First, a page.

Last year a group of executives at one of our big company clients decided to take a hard look at efficiency and outcome issues around learning.
Having to deal with a variety of use cases, end-user groups and training providers, not to mention the complications of operating in more than 50 countries and 18 languages, the executives saw their immediate task as getting on top of the data.
To this end, they put the following into effect:
- All courses, seminars and training events now end with a mandatory, standardized evaluation comprised of five questions, the first being the by-now-classic Net Promoter Score (“NPS” or the number of raving fans minus the number of complainers divided by the total number of responses multiplied by 100, this process yielding a number somewhere between minus and plus 100 – big positive numbers are good). The NPS question is followed by simple, sensible questions on each training program’s relevance by job role and topic, quality and effect.
- Individual employee progress is now measured the same way and on the same scale for all training.
- Costs are standardized on a per-employee basis and resolved to a base currency.
- Time costs are no longer only estimated by the provider, but also measured by the learning management system on a per-employee basis for training delivered online. Time taken is recorded for live and virtual events and estimated (or reported) for take-home assignments, again, all on a per-employee basis.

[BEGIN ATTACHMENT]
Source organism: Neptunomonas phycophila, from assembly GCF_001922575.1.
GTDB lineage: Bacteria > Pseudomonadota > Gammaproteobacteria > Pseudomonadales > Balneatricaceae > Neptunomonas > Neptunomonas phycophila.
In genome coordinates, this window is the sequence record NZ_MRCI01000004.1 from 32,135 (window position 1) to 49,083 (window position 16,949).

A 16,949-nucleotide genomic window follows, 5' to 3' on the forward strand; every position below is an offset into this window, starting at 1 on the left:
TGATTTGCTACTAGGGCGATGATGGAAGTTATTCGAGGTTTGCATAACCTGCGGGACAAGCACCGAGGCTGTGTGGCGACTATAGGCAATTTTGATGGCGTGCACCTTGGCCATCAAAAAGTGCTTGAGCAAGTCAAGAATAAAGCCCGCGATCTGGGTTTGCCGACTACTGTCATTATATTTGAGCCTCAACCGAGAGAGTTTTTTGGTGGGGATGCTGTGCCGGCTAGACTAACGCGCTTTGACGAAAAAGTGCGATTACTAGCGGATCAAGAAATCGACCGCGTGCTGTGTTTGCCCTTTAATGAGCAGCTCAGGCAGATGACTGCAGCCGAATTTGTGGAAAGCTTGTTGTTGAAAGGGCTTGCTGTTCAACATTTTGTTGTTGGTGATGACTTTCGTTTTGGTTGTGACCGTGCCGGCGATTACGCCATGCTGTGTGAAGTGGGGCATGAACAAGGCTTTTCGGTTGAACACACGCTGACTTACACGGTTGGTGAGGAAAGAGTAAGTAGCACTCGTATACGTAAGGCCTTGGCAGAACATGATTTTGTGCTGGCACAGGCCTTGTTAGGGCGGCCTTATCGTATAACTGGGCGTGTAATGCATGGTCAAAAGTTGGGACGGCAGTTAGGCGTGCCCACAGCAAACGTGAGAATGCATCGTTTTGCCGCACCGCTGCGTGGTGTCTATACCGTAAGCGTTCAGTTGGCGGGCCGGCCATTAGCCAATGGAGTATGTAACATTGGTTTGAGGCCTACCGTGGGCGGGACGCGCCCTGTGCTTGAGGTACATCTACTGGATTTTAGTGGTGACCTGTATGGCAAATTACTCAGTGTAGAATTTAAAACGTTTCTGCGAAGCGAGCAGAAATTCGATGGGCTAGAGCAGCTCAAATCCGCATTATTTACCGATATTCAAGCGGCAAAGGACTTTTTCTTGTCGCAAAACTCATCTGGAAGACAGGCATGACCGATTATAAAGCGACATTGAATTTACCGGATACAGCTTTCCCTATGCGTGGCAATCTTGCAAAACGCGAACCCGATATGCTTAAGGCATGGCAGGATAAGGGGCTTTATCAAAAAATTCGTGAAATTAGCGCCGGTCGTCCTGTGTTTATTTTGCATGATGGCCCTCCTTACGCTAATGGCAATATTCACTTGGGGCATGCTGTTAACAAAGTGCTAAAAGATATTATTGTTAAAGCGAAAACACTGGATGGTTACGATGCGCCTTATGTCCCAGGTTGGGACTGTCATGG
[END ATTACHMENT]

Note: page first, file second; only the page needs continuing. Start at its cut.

- All training is associated with a named provider, meaning a courseware-off-the-shelf, consulting or custom content vendor in the case of external training and an employee or department in the case of internally sourced training.
- All training is placed into one of five company-defined general topic categories.
- All training is sponsored by and associated with one of the company’s internal training academies (IT, product and services education, etc.).
The result after a year is that the company has a standardized report format for training, meaning company executives now have a shared language for cost vs. benefit issues, training take-up, attrition and mastery rates, lost-labor costs, unnecessary duplications, regulatory compliance vs. employee development spend, etc.
The company can also stack-rank vendors now, i.e., if the company is using three IT training vendors globally, company executives can see at a glance which vendor offers the most value for money, which vendor to drop and which vendor to squeeze on price come renewal.
All very clever but just the beginning.
The next steps will include getting a lot more sophisticated about data types and then marrying the learning data to line-of-business data.
This will be interesting.